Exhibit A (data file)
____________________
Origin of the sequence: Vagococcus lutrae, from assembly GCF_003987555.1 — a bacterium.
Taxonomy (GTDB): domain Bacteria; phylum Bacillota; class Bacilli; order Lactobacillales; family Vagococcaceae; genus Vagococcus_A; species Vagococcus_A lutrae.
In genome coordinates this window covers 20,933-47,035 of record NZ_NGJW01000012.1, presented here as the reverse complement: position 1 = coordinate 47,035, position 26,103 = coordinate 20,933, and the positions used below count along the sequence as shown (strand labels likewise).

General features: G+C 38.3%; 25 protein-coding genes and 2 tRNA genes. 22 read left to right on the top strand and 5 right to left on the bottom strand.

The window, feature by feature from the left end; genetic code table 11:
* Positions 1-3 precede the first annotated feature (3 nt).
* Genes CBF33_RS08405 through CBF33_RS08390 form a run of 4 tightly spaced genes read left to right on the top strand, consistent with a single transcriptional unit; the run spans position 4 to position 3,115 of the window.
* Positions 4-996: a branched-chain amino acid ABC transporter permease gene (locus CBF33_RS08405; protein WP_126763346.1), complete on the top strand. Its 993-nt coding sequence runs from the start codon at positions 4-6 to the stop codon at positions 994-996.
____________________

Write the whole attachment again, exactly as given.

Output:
Origin of the sequence: Vagococcus lutrae, from assembly GCF_003987555.1 — a bacterium.
Taxonomy (GTDB): domain Bacteria; phylum Bacillota; class Bacilli; order Lactobacillales; family Vagococcaceae; genus Vagococcus_A; species Vagococcus_A lutrae.
In genome coordinates this window covers 20,933-47,035 of record NZ_NGJW01000012.1, presented here as the reverse complement: position 1 = coordinate 47,035, position 26,103 = coordinate 20,933, and the positions used below count along the sequence as shown (strand labels likewise).

General features: G+C 38.3%; 25 protein-coding genes and 2 tRNA genes. 22 read left to right on the top strand and 5 right to left on the bottom strand.

The window, feature by feature from the left end; genetic code table 11:
* Positions 1-3 precede the first annotated feature (3 nt).
* Genes CBF33_RS08405 through CBF33_RS08390 form a run of 4 tightly spaced genes read left to right on the top strand, consistent with a single transcriptional unit; the run spans position 4 to position 3,115 of the window.
* Positions 4-996: a branched-chain amino acid ABC transporter permease gene (locus CBF33_RS08405; protein WP_126763346.1), complete on the top strand. Its 993-nt coding sequence runs from the start codon at positions 4-6 to the stop codon at positions 994-996.